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Connell v. New York Central and H.R.R. Co.

Supreme Court of New York, Appellate Division

May 26, 1911

KATHERINE CONNELL, as Administratrix, etc., of MICHAEL CONNELL, Deceased, Respondent,

Page 665

APPEAL by the defendant, The New York Central and Hudson River Railroad Company, from a judgment of the Supreme Court in favor of the plaintiff, entered in the office of the clerk of the county of Orange on the 3d day of October, 1910, upon the verdict of a jury for $4,500, and also from an order entered in said clerk's office on the 21st day of September, 1910, denying the defendant's motion for a new trial made upon the minutes.


Charles F. Brown, for the appellant

R. H. Barnett, for the respondent.


This action is brought under the Employers' Liability Act. It is clear enough that plaintiff's intestate was killed in consequence to the passing of defendant's train. When last seen he was standing in a space between the defendant's tracks and retaining wall, facing that wall, in an act of urination. The train was an irregular one, south bound, and traveling at the rate of 10 or 12 miles an hour. The intestate was a flagman stationed at the grade crossing of a highway in the city of Newburgh. His long hours of continuous service naturally required him to relieve such calls of nature during service. As there is no proof that the defendant furnished facilities or place for urination, it may be assumed that he was compelled to seek his own place for such purpose. The distance between the nearest rail and the wall was 5 feet 9 inches, and although the overhang of the locomotive was 18 inches, there remained sufficient space for his security if he had stood close to the wall. His position negatives the supposition that he was looking for any oncoming train, and moreover the evidence shows that his

Page 666

view to the north was cut off by certain belongings of the defendant in that space. One witness describes the place as 'blinding.' Doubtless he had taken this occasion intervening the passing of regular trains. It is but surmise whether he stood too close to the rails for safety or, unheeding, stepped backwards or turned into collision.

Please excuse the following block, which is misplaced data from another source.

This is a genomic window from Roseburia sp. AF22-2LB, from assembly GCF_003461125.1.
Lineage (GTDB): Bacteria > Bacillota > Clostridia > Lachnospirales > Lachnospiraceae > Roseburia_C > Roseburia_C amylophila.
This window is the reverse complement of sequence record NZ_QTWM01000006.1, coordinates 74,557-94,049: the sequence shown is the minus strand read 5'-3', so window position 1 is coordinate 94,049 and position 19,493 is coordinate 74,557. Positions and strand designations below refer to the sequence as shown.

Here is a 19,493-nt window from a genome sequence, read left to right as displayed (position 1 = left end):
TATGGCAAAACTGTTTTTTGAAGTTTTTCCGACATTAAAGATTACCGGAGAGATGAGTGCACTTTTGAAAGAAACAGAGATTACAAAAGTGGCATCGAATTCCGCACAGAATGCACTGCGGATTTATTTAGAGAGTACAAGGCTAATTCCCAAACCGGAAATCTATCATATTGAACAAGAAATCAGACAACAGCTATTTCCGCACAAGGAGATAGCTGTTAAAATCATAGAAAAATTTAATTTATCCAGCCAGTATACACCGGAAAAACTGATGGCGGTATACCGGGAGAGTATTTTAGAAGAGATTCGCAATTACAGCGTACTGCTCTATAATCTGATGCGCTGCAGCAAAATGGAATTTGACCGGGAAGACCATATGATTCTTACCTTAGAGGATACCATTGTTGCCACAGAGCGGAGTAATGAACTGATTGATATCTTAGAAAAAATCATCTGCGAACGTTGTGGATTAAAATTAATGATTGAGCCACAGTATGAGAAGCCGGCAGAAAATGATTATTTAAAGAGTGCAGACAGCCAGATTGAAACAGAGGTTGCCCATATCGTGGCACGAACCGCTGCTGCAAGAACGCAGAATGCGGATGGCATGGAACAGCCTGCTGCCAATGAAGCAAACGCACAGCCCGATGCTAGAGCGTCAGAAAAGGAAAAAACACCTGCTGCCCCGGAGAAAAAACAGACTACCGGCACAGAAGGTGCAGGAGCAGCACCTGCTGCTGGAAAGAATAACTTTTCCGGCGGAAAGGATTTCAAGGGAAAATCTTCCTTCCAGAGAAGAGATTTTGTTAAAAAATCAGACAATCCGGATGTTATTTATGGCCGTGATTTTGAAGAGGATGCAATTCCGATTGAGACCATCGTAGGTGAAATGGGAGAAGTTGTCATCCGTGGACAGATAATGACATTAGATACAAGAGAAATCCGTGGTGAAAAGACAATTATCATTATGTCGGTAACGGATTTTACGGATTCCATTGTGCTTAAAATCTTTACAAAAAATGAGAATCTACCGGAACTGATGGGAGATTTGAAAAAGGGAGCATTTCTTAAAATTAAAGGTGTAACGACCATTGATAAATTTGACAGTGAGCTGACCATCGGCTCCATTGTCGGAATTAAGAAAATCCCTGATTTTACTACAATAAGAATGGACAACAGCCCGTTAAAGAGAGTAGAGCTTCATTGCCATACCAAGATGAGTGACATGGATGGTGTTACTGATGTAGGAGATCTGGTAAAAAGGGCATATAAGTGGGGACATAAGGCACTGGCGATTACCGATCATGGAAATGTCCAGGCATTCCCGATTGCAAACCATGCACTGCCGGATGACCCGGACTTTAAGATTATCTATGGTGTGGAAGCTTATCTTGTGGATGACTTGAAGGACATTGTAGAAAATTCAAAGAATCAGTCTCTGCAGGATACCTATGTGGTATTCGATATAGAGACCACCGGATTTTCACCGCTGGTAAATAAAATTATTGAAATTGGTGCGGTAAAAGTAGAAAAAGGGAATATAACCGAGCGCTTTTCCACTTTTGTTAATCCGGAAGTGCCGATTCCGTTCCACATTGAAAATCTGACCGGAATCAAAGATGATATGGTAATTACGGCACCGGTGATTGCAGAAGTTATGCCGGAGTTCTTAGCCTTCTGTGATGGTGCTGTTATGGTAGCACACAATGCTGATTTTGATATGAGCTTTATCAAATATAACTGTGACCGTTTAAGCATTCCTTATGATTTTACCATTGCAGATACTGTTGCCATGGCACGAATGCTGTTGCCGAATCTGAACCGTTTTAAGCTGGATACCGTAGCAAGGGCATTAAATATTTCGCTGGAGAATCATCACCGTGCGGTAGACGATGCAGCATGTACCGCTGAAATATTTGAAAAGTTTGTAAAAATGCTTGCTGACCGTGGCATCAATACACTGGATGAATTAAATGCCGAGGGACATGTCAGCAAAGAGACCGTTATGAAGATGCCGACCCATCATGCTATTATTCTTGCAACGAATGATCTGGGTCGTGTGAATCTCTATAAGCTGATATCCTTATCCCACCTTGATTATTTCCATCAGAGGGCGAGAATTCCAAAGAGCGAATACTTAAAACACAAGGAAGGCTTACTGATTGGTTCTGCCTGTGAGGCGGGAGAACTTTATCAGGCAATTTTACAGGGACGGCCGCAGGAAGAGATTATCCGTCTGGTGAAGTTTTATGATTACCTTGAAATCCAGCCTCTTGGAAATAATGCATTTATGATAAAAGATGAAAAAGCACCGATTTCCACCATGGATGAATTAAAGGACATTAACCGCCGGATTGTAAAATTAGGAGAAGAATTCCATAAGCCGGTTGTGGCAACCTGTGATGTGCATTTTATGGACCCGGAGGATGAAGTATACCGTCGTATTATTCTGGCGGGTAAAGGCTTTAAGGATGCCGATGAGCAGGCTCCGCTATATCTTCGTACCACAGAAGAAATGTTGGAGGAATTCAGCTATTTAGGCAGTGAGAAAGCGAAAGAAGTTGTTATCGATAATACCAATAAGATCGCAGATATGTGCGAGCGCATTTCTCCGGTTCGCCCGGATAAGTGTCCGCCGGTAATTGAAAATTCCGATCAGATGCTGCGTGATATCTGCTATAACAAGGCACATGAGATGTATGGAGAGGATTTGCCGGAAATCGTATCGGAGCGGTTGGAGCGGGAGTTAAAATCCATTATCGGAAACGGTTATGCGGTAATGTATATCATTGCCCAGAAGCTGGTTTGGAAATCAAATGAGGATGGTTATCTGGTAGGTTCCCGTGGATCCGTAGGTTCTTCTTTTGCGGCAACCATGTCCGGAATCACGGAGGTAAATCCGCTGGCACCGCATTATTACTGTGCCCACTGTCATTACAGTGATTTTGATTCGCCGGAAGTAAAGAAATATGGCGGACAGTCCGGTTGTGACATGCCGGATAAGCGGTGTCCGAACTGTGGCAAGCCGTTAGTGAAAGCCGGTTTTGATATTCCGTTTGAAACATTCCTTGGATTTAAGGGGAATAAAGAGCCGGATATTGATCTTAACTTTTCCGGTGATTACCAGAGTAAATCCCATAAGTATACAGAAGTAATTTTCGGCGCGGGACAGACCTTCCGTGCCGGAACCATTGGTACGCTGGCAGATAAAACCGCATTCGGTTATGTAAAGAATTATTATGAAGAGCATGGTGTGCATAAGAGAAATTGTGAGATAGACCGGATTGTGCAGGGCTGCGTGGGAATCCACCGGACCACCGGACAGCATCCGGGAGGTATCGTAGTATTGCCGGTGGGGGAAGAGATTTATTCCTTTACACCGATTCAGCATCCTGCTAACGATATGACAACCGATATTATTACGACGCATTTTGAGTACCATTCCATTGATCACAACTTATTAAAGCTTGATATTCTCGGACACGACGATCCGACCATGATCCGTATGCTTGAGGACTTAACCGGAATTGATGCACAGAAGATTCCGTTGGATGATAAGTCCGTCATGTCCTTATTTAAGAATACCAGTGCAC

Although the relation of master and servant was not suspended at this time ( Heldmaier v. Cobbs, 195 Ill. 172; Cleveland, C., C. & St. L. R. R. Co. v. Martin, 13 Ind.App. 485), the servant was not in his place of work. And, therefore, this case differs from the cases when the servant went to a water closet, or a lavatory, or a place to drink, or a place to eat a noontide meal or to change his clothes, when such places were either furnished by the master or at least the master had acquiesced in such uses, e. g., Ryan v. Fowler (24 N.Y. 416); Muhlens v. Obermeyer & Liebmann (83 A.D. 88); Muller v. Oakes Mfg. Co. (113 id. 689); Cleveland, C., C. & St. L. R. R. Co. v. Martin (supra). For in this case the servant had left his post and had sought this place in the premises of the master for his own personal convenience or necessity. And there is no proof that the master had indicated this place as one to be used for urination, or that the master knew or should have known that it had been so used, or that necessarily it only could be used for that purpose. 'A master's duty in respect to furnishing his servants a safe place in which to work extends to such parts of his premises only as he has prepared for their occupancy while doing his work, and to such other parts as he knows or ought to know they are accustomed to use while doing it.' (Morrison v. Burgess Sulphite Fibre Co., 70 N.H. 406, quoted in Labatt Mast. & Serv. 1845. See, too, Keenan v. New York, etc., R. Co., 2 Misc. Rep. 34; affd., 145 N.Y. 190; Ahern v. Hildreth, 183 Mass. 296.) And when the servant goes to some other part of the master's premises simply for his own convenience and accommodation, the general rule is that he is regarded as a licensee. (Schmnoske v. Asphalt Ready Roofing Co., 129 A.D. 500; O'Hare v. O'Rourke Engineering Const. Co., 135 id. 348; Haber v. Jenkins Rubber Co., 72 N. J. L. 171-174; Labatt, supra, 1846, and authorities cited.) But there is a well-recognized exception to this rule, which requires discussion of